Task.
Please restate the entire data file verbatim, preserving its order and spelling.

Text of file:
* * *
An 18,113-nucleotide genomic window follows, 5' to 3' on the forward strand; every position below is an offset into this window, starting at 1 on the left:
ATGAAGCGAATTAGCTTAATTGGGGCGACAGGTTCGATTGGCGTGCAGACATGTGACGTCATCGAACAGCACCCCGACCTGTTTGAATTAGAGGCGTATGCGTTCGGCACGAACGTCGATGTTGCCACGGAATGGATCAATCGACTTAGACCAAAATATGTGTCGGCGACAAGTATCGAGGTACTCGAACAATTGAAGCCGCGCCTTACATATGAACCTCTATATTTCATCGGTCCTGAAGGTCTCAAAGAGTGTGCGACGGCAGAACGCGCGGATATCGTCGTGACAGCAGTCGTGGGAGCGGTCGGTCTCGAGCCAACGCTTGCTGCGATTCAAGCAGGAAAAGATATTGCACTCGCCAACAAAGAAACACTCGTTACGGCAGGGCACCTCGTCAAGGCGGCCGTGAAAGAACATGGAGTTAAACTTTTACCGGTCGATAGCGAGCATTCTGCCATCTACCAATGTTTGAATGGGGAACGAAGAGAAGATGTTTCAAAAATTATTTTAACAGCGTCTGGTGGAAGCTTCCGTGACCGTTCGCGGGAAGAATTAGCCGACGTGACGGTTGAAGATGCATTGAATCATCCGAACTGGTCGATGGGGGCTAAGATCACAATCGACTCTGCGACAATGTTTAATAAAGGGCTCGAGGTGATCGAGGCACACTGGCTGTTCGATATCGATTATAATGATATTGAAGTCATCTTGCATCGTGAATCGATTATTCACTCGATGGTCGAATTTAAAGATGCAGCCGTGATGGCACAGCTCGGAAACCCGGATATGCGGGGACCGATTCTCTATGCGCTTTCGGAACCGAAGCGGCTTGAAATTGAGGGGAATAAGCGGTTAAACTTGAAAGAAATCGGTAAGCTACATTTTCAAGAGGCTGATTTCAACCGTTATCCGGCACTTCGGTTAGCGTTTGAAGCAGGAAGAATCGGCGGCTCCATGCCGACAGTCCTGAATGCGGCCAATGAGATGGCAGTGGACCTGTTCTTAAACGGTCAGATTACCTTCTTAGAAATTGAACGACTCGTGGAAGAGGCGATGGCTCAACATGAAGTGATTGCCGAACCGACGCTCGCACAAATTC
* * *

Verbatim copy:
An 18,113-nucleotide genomic window follows, 5' to 3' on the forward strand; every position below is an offset into this window, starting at 1 on the left:
ATGAAGCGAATTAGCTTAATTGGGGCGACAGGTTCGATTGGCGTGCAGACATGTGACGTCATCGAACAGCACCCCGACCTGTTTGAATTAGAGGCGTATGCGTTCGGCACGAACGTCGATGTTGCCACGGAATGGATCAATCGACTTAGACCAAAATATGTGTCGGCGACAAGTATCGAGGTACTCGAACAATTGAAGCCGCGCCTTACATATGAACCTCTATATTTCATCGGTCCTGAAGGTCTCAAAGAGTGTGCGACGGCAGAACGCGCGGATATCGTCGTGACAGCAGTCGTGGGAGCGGTCGGTCTCGAGCCAACGCTTGCTGCGATTCAAGCAGGAAAAGATATTGCACTCGCCAACAAAGAAACACTCGTTACGGCAGGGCACCTCGTCAAGGCGGCCGTGAAAGAACATGGAGTTAAACTTTTACCGGTCGATAGCGAGCATTCTGCCATCTACCAATGTTTGAATGGGGAACGAAGAGAAGATGTTTCAAAAATTATTTTAACAGCGTCTGGTGGAAGCTTCCGTGACCGTTCGCGGGAAGAATTAGCCGACGTGACGGTTGAAGATGCATTGAATCATCCGAACTGGTCGATGGGGGCTAAGATCACAATCGACTCTGCGACAATGTTTAATAAAGGGCTCGAGGTGATCGAGGCACACTGGCTGTTCGATATCGATTATAATGATATTGAAGTCATCTTGCATCGTGAATCGATTATTCACTCGATGGTCGAATTTAAAGATGCAGCCGTGATGGCACAGCTCGGAAACCCGGATATGCGGGGACCGATTCTCTATGCGCTTTCGGAACCGAAGCGGCTTGAAATTGAGGGGAATAAGCGGTTAAACTTGAAAGAAATCGGTAAGCTACATTTTCAAGAGGCTGATTTCAACCGTTATCCGGCACTTCGGTTAGCGTTTGAAGCAGGAAGAATCGGCGGCTCCATGCCGACAGTCCTGAATGCGGCCAATGAGATGGCAGTGGACCTGTTCTTAAACGGTCAGATTACCTTCTTAGAAATTGAACGACTCGTGGAAGAGGCGATGGCTCAACATGAAGTGATTGCCGAACCGACGCTCGCACAAATTC